Arexvy vaccine for respiratory syncytial virus (RSV)


  • The Food and Drug Administration (FDA) approved the first vaccine Arexvy vaccine for respiratory syncytial virus (RSV) to lower respiratory tract disease in people older than 60 years.

  • This is the first RSV vaccine to be approved anywhere in the world.

Key Details

  • The vaccine is manufactured by the company, GSK, and the FDA approval was based on a phase-3 trial carried out on nearly 25,000 participants. Arexvy vaccine for respiratory syncytial virus (RSV)
  • According to the U.S. Centres for Disease Control and Prevention, lower respiratory tract disease caused by the RSV virus leads to approximately 60,000-1,20,000 hospitalisations and 6,000-10,000 deaths among adults who are 65 years of age and older.
  • The RSV virus significantly affects older adults with comorbidities. Like the common cold, the RSV usually causes mild symptoms but can turn deadly if it infects older people.
  • Besides older adults, infants too are at high risk from RSV.
  • Two more vaccines for RSV by Pfizer and Moderna have already completed clinical trials on adults older than 60 years and may soon be approved by the FDA. While the vaccine developed by Pfizer is protein-based, Moderna has used mRNA technology, like in the case of the SARS-CoV-2 vaccine, to develop the RSV vaccine.

All about Arexvy

  • Arexvy contains a recombinant subunit prefusion respiratory syncytial virus F glycoprotein antigen (RSVPreF3) combined with GSK’s proprietary AS01E adjuvant, the London-based pharmaceutical firm said in a statement.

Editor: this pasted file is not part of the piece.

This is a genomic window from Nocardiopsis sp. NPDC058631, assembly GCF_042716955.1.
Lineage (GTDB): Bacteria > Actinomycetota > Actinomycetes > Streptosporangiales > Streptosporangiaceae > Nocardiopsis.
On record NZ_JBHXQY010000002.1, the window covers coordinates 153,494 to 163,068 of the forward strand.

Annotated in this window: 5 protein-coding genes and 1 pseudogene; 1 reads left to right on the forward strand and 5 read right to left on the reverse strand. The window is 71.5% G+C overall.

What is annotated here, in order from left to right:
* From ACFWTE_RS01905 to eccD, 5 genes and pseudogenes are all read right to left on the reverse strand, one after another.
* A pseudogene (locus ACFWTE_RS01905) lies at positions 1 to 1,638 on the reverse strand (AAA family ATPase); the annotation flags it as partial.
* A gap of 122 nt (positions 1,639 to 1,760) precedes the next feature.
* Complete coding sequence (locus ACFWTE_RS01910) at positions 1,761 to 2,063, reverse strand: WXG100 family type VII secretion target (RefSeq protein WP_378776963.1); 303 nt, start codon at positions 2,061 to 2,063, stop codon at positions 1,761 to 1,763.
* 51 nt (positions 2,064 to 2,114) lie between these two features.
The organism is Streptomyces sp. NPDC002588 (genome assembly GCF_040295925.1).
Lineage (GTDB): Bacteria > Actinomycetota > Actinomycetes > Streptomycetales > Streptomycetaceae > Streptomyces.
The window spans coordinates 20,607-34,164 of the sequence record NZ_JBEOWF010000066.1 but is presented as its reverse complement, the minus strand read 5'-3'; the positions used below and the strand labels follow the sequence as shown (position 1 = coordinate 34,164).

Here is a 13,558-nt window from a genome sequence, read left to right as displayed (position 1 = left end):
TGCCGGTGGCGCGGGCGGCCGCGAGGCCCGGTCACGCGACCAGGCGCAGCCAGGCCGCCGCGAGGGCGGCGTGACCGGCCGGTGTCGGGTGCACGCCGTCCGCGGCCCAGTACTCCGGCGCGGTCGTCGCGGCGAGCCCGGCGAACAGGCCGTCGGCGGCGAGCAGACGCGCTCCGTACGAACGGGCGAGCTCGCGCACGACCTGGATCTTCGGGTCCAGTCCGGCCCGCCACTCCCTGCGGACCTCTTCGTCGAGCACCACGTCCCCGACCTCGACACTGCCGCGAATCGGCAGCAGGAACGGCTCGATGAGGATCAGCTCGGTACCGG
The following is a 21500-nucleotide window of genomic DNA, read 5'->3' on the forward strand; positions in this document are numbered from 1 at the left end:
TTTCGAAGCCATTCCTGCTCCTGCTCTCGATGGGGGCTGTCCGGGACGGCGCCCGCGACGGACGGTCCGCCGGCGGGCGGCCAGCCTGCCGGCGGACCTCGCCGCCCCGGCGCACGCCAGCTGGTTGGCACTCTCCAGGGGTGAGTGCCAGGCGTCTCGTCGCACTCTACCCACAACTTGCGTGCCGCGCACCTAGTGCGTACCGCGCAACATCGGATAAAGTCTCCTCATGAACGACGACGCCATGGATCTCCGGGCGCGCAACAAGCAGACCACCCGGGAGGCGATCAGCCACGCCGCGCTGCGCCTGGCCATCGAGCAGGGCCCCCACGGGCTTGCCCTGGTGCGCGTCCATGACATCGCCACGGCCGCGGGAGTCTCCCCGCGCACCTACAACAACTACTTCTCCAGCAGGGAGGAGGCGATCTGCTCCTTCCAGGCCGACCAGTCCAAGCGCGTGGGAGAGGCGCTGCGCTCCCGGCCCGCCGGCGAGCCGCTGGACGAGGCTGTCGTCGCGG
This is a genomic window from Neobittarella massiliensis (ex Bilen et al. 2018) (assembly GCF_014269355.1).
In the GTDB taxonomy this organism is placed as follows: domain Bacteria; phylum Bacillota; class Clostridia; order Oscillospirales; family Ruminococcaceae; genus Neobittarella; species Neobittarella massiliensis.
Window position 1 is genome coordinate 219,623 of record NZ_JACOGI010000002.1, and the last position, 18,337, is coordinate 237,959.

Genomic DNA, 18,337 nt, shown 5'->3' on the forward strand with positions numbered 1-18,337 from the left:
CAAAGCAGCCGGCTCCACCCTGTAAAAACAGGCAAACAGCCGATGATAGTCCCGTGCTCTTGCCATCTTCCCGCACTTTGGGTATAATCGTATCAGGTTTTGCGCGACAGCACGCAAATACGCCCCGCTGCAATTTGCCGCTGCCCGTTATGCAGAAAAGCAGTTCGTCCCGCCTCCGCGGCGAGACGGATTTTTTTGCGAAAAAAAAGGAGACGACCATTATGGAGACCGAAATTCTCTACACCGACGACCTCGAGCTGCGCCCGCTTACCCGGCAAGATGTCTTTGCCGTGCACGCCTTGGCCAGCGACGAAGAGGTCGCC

• Recombinant subunit vaccines are the ones manufactured by inserting defined protein antigens into other cells, such as yeast cells, in order to produce a large number of subunits.
  • The antigens are usually genetic codes of the targeted virus, and are purified, which means they will not be pathogenic to the person receiving the vaccine, and will instead illicit an immune response.
  • Prefusion stabilisation is a technique that increases the recombinant expression of viral fusion glycoproteins, by preventing misfolding, according to a study published in the journal Science.
  • Viral glycoproteins are integral parts of enveloped viruses, and fusion (F) glycoprotein is an important part of the respiratory syncytial virus. The F glycoprotein mediates fusion of the viral and cell membranes to allow the virus to enter the host cell and initiate a new infectious cell.
  • Therefore, using this antigen inside the respiratory syncytial virus vaccine will allow the immune system of the host organism to produce antibodies against the F glycoprotein, and allow them to neutralise virus particles in the wake of a future infection.

About Respiratory syncytial virus

  • Respiratory syncytial virus (RSV), also called human respiratory syncytial virus (hRSV) and human orthopneumovirus, is a common, contagious virus that causes infections of the respiratory tract.
  • It is a negative-sense, single-stranded RNA virus.
  • Its name is derived from the large cells known as syncytia that form when infected cells fuse.
  • RSV is the single most common cause of respiratory hospitalization in infants, and reinfection remains common in later life: it is a notable pathogen in all age groups.
  • Infection rates are typically higher during the cold winter months, causing bronchiolitis in infants, common colds in adults, and more serious respiratory illnesses such as pneumonia in the elderly and immunocompromised.

How is the virus spread?

  • Respiratory syncytial virus is air-borne as well as fomite-borne. It is transmitted through coughing and sneezing, through direct contact with an infected individual, or by touching objects with the virus on it.

Source: TH

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